Brendan Emmett Quigley’s website crossword – “Returning Gifts” — Ben’s Review
BEQ’s gone all #tbt on us (that’s a Throwback Thursday for those not on Instagram) and served up a puzzle from 8 years ago while we’re all still in that liminal space between Christmas being over and the new year actually starting.
Let’s start by taking a look at the theme entries here, since it was pretty easy to guess what might be going on from the title “Returning Gifts”:
- 20A: Impossible, like an upset victory — AGAINST ALL ODDS
- 25A: Billboard or The Hollywood Reporter, e.g. — TRADE MAGAZINE
- 46A: Traditional Provençal stew — BOUILLABAISSE
- 54A: Squelch — PUT THE KIBOSH ON
So, we’ve got DOLL, GAME, BALL, and BIKE running backwards. Cute.
I hate this song.
Goodness, but some of the fill in this old puzzle is rough. We’ve come a long way, baby. AOLER? SPANG? QuartETTE (which is not a thing, at least according to Google)? OKEMO? ACADS? Cluing LEI as the jeans brand rather than just leaning into the Hawaiian necklace standard? (points for the attempt but this is still a no-go from me) ARN from Prince Valiant? UGH to all of this – it’s always nice to look back on one’s old work and see how far one has come. That’s definitely the case here.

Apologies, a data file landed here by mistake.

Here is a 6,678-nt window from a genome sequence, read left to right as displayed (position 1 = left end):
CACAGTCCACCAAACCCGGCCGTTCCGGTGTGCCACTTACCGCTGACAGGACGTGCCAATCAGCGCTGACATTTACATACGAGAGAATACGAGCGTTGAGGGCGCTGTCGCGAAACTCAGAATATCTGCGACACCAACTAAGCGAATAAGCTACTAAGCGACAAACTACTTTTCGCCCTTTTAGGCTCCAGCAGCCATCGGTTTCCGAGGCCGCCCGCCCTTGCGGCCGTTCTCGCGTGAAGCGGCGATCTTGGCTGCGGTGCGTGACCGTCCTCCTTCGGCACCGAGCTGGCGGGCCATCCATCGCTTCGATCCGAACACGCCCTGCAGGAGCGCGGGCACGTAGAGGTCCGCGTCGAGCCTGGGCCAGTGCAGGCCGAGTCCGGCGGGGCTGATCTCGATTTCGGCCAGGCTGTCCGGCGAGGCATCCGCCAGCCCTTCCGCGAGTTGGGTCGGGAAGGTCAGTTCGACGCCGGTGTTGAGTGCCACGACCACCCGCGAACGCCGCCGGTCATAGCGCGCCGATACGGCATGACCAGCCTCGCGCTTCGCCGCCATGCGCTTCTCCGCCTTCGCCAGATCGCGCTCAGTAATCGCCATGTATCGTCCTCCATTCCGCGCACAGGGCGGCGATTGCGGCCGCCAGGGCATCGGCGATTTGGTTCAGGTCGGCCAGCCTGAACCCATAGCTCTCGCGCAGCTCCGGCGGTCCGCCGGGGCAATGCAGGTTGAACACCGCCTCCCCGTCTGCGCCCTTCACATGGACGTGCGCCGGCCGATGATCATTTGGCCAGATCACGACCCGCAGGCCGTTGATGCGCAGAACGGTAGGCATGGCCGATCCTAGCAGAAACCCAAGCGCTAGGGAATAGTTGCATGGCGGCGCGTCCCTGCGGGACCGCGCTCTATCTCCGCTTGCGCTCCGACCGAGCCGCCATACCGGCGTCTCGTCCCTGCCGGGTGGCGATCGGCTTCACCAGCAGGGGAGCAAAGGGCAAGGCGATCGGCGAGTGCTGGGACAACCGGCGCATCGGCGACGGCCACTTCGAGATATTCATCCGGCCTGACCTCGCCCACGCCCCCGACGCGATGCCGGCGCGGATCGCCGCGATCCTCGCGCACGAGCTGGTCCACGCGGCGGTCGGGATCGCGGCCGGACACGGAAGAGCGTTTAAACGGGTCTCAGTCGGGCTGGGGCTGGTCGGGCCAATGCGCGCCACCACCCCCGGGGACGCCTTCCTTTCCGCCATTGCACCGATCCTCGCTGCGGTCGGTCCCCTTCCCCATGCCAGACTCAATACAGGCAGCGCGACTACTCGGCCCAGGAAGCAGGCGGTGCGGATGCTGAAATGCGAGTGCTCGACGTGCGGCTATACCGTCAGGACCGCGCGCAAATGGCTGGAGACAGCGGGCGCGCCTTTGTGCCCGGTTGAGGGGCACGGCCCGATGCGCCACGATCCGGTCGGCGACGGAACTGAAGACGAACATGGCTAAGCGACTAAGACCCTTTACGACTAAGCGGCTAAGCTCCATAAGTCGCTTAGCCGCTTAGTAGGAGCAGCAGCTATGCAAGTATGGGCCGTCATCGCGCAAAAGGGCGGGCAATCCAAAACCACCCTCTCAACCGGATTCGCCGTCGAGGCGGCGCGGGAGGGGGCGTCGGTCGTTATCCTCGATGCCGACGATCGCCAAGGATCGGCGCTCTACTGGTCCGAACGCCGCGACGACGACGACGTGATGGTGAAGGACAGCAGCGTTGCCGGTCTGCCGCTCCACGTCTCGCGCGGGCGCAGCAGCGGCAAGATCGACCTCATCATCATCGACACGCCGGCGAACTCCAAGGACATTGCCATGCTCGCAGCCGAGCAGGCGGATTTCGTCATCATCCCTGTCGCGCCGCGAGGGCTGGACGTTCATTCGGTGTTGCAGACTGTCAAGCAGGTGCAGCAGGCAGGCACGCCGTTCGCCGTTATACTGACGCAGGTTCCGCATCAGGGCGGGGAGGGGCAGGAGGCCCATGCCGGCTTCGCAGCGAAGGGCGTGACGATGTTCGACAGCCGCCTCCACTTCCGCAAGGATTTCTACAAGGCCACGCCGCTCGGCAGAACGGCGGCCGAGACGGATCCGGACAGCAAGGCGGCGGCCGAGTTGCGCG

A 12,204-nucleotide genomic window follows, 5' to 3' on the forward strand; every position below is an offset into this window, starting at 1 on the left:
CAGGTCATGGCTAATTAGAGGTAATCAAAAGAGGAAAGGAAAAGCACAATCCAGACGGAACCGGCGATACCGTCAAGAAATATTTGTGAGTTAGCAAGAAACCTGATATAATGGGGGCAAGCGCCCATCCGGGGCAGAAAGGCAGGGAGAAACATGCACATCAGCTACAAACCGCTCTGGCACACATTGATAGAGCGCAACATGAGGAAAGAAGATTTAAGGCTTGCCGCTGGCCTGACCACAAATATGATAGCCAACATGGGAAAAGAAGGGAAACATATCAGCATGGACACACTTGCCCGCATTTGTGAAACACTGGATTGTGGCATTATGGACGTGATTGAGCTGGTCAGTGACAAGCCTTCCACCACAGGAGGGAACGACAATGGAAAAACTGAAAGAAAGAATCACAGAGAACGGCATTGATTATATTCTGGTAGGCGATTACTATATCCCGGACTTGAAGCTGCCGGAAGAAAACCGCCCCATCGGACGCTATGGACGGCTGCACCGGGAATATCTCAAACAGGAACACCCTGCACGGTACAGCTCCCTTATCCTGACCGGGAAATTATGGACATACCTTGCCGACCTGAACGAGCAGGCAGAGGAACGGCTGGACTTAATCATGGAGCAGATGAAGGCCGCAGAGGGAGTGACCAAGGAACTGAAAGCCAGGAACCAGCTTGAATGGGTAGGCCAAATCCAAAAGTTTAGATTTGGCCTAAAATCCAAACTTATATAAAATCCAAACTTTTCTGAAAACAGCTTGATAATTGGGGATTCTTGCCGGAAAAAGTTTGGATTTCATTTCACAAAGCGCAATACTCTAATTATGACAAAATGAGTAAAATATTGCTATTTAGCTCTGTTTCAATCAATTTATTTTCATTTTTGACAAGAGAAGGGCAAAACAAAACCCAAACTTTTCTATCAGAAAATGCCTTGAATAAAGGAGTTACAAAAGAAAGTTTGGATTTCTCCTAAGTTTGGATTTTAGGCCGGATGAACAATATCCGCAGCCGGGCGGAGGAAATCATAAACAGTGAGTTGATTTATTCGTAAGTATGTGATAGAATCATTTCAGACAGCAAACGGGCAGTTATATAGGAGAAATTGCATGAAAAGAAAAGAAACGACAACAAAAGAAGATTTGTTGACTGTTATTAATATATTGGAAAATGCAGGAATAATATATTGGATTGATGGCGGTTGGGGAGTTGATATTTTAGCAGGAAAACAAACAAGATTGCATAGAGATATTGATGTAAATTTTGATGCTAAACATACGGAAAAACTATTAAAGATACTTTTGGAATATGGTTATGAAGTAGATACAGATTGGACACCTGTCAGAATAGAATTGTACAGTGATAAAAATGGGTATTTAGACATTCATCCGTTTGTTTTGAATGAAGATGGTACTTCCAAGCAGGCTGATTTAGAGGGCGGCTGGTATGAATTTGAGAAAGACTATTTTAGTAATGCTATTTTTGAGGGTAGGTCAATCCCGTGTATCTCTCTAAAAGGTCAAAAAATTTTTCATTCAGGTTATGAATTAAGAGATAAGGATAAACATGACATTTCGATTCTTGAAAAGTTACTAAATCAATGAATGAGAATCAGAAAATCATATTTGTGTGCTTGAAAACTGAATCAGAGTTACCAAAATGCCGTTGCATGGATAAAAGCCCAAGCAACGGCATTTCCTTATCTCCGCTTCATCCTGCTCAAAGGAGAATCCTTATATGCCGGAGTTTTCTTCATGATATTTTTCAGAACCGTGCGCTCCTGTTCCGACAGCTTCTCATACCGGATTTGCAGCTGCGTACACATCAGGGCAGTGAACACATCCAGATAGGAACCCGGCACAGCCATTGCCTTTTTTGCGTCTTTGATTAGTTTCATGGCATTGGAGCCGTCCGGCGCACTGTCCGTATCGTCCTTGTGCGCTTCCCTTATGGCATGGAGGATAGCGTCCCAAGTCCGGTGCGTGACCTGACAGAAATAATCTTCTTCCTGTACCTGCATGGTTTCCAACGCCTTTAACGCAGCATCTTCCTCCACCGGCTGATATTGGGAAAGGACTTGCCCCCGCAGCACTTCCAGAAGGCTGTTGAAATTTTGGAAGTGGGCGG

3/5 stars, largely for the clean theme execution despite some blah fill.
Jeff Stillman’s LA Times crossword – Gareth’s review
The puzzle theme conflates two different O’ phenomena into one: the O in Irish names is not the same as ‘o” a contraction of ‘of’. That said, the puzzle’s results, clueing awkwardness apart, were fairly amusing. One-word answers are reimagined as three words with a central o’, and somewhat tortured to get there. Palestine becomes PAL O(F) STEIN; innocents INN O(F) SCENTS; paradigms PAIR O(F) DIMES; and manicures MAN O(F) CURES.